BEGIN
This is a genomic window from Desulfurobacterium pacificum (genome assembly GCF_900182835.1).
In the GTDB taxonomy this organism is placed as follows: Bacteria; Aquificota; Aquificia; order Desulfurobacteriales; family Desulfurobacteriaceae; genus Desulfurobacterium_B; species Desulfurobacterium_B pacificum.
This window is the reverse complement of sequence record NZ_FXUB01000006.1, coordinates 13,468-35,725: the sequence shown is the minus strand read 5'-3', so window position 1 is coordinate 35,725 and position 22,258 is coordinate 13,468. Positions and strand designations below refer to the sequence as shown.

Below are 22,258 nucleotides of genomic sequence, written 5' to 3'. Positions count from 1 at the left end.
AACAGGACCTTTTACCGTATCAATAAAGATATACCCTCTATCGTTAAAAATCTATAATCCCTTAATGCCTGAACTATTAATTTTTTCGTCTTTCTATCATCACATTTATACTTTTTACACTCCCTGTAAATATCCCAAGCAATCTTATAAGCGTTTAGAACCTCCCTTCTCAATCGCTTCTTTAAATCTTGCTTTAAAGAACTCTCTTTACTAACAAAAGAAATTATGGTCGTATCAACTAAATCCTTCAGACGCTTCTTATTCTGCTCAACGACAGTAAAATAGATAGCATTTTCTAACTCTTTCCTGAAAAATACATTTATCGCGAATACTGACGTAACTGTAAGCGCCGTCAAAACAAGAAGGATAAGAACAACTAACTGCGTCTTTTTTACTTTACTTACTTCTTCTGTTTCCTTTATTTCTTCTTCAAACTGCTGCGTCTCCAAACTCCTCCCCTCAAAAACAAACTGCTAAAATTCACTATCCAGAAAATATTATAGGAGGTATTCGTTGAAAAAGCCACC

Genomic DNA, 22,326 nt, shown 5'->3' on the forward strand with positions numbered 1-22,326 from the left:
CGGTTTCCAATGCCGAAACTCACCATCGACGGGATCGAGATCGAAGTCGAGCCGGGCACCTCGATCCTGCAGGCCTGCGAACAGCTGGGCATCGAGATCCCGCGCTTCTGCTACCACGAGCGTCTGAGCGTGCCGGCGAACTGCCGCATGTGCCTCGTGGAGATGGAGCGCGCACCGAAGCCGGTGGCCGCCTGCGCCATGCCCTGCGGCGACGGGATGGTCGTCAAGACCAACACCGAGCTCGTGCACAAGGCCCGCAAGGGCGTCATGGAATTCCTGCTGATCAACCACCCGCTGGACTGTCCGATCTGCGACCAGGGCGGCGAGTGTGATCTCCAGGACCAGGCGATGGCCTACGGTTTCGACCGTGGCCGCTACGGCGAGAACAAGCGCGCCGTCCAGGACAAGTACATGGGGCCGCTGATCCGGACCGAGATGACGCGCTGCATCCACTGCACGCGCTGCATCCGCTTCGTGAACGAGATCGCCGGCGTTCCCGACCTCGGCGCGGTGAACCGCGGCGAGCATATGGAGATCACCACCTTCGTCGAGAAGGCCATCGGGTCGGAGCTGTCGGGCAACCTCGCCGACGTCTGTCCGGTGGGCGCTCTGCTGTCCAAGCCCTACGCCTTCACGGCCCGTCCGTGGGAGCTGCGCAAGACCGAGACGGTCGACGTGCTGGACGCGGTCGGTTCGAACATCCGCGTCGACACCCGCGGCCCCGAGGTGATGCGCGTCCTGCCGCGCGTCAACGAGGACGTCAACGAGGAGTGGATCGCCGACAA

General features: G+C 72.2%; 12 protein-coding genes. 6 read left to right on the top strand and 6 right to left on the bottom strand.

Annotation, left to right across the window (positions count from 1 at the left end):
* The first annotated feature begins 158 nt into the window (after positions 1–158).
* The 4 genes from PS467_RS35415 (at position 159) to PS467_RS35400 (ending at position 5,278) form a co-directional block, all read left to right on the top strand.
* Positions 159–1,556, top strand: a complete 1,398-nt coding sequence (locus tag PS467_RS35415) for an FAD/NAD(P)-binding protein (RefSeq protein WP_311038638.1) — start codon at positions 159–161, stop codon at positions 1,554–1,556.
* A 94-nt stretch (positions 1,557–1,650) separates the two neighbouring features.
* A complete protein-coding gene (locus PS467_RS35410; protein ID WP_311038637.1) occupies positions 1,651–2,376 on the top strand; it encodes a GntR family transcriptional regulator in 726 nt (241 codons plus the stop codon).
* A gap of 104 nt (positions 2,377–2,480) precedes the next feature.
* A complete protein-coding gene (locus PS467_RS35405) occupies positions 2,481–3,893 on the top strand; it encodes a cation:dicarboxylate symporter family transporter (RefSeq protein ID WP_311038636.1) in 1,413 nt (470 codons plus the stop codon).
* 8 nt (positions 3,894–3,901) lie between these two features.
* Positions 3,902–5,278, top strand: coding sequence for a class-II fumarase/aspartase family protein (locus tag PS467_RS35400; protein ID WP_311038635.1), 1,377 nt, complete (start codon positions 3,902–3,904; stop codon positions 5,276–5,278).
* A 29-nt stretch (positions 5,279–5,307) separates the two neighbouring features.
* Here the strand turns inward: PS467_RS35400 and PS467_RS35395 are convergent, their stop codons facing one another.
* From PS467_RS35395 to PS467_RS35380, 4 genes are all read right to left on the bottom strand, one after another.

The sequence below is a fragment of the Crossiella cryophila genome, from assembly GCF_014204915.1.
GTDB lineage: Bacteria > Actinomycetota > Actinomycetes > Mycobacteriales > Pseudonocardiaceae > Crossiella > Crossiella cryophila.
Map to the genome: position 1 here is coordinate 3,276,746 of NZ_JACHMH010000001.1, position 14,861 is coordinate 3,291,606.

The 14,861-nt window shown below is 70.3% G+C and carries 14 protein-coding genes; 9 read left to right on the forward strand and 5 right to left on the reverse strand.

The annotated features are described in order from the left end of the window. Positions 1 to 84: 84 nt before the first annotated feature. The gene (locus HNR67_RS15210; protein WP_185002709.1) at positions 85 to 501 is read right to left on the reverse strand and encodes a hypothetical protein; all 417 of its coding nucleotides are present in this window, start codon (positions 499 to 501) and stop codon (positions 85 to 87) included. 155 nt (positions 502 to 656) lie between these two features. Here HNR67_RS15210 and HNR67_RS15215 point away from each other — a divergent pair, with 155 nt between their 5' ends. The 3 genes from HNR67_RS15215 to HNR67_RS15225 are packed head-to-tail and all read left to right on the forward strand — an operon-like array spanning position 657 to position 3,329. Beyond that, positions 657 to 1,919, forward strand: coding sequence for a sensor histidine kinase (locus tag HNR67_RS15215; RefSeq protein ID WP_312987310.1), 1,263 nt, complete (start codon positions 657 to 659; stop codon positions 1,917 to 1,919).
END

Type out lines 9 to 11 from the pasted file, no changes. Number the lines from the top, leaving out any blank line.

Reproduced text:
Annotation, left to right across the window (positions count from 1 at the left end):
* The first annotated feature begins 158 nt into the window (after positions 1–158).
* The 4 genes from PS467_RS35415 (at position 159) to PS467_RS35400 (ending at position 5,278) form a co-directional block, all read left to right on the top strand.